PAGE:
Government of New Brunswick
Burnt Church First Nation
Miramichi Bay
Heavy rain
High tides

Affected Areas

General: A storm surge from an intense winter storm caused flooding of low lying coastal areas along the Gulf of St. Lawrence. The surge was caused by the combined effect of the storm's high winds and low atmospheric pressure, and coincided with a full moon to produce much higher tides than normal. Flooding was reported from Shediac to Bathurst in New Brunswick, and some areas in Prince Edward Island, Nova Scotia and Newfoundland were also affected. About twenty families were evacuated in western Prince Edward Island around the Tignish area, as waves washed up to 300 metres inland. Shediac area: Severe flooding occurred in the Shediac Bay area. The Foch Bridge and several homes and businesses were flooded at the west end of Shediac. Floodwaters inundated a major section of Main Street for a few hours. At one point, an RCMP officer saw a picnic table float across a flooded section of the street. Parts of Pointe du Chene were cut off by the flooding, forcing the evacuation of fifteen families using boats and excavators. At one cottage, floodwaters were 0.1 metre above the floor when rescuers arrived. The 9-1-1 service received emergency calls regarding the flooding from 15:30 hours until the end of the night. In nearby Barachois, a couple left their shorefront home after the deck was destroyed by the flood, fearing the house might collapse as well. The home owner described the surge of water and ice as being "like slow moving lava". Miramichi Bay Area: In Miramichi City east, some flooding occurred along Water Street, Loggie Drive, and the Shore Road near Middle Island. The parking lots of The Rodd Miramichi River Lodge were inundated, and the basement of Scott's Pharmasave was slightly flooded. The basement of the Gallant home on Water Street was flooded by more than 0.6 metres of water, which city fire crews helped pump out. In Miramichi City west, water flooded across Waterfront Drive, Ledden and Mitchell streets, inundating the parking lot behind Keystone Kelly¿s and the Goodie Shop. Several downtown businesses sustained minor basement flooding. The worst of the flooding occurred from 20:00 to 21:00 hours on January 21. The high water levels also caused some sewer lines to back up. Strawberry Marsh was completely inundated. A longtime resident near the marsh observed that "the high tide rose very quickly, remained at its peak for longer than normal, then receded exceptionally fast as well". At Neguac, on the north shore of Miramichi Bay, floodwaters over 0.9 metres deep covered the wharf and threatened two lobster fishing boats. The boats were sitting on blocks on dry land for the winter, but might have floated away if floodwaters had risen 0.3 metres further. Floodwaters reached the driveway of the Mazerolle home which is located at least 250 metres from the wharf. The wharf at Burnt Church was also covered by about 0.9 metres of water during the height of the storm. Magnitude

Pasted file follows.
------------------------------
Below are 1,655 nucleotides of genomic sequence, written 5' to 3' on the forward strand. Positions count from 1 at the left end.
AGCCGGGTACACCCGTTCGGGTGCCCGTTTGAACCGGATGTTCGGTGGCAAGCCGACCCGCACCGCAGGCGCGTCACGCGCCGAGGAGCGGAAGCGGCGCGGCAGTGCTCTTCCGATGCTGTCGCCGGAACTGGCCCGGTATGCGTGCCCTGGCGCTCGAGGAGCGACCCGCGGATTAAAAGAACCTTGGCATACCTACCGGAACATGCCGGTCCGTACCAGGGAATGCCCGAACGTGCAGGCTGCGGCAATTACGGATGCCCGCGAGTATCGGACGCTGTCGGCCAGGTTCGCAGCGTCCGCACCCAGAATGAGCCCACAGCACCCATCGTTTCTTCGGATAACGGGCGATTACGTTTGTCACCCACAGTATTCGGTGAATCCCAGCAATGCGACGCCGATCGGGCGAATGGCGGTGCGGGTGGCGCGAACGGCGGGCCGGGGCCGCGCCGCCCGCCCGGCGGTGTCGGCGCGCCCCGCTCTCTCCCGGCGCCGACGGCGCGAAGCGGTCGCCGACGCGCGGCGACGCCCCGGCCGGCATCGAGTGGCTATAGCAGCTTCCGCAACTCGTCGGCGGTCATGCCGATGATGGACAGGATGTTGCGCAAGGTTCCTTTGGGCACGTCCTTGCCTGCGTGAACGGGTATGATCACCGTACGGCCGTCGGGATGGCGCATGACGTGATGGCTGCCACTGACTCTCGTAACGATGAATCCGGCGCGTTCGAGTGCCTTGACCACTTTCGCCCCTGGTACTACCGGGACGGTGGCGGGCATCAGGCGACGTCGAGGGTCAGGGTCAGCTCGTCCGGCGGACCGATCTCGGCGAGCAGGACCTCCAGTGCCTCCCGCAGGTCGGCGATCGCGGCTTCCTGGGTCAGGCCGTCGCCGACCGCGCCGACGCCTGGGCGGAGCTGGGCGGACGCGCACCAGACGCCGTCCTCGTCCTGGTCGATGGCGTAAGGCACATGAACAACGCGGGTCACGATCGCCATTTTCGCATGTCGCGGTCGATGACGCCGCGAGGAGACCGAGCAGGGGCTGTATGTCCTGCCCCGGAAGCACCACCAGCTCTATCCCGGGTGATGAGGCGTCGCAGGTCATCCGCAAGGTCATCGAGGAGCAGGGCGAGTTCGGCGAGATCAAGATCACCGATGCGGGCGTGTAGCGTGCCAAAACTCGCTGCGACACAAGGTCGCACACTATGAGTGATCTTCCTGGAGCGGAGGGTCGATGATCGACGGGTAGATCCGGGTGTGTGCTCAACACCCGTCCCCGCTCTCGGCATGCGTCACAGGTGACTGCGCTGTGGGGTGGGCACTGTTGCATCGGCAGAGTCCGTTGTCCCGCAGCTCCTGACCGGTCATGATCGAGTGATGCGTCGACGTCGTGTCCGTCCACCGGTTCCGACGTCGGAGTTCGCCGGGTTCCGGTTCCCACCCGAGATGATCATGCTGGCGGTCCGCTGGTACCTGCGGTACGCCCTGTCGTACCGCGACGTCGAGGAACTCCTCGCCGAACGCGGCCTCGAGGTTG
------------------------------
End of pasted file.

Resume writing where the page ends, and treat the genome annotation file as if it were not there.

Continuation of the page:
Storm surge
During the storm, the barometric pressure dropped to a near-record low of 95 kilopascals. By comparison, the lowest barometric pressures from typical maritime winter storms are about 97 kilopascals. Surveys of high water marks revealed peak water levels exceeded the normal high tide levels by about 1.5 metres. Wind speeds reached as high as 100 kilometres per hour, and up to 70 cm of snow fell in some areas. The parking lot for Parlee Beach was flooded by over one metre of water for close to half a kilometre. At Neguac, the wharf was flooded by water 0.9 metres deep.
Many homes and cottages were flooded in the Shediac area. Dozens of homes in the Pointe du Chene area were damaged by flooding and ice, particularly at Parlee Beach. Some foundations were damaged as water turned to ice following the storm. The salt water was very damaging to vehicles caught in the flooding. The owner of a home on Water Street, in Miramichi City east, estimated total damages of over $15 000 after the basement was flooded by over 0.6 metres of water. Other home owners had depended on sump pumps to minimize basement flooding, and were grateful the power did not fail during the storm. Some wharves were flooded during the storm, but early inspections could not determine the extent of damages due to the thick layers of ice which were left coating the structures. Many summer cottages were not inhabited at the time of the storm. In some areas, the shore ice may have prevented damages from being much higher by minimizing the wave action caused by the high winds. Fishermen in Neguac suggested that "catastrophic" damages could have resulted if such a storm had occurred in the spring when many lobster boats would have been moored at the wharf. The provincial government paid almost $1.7 million in insurance claims.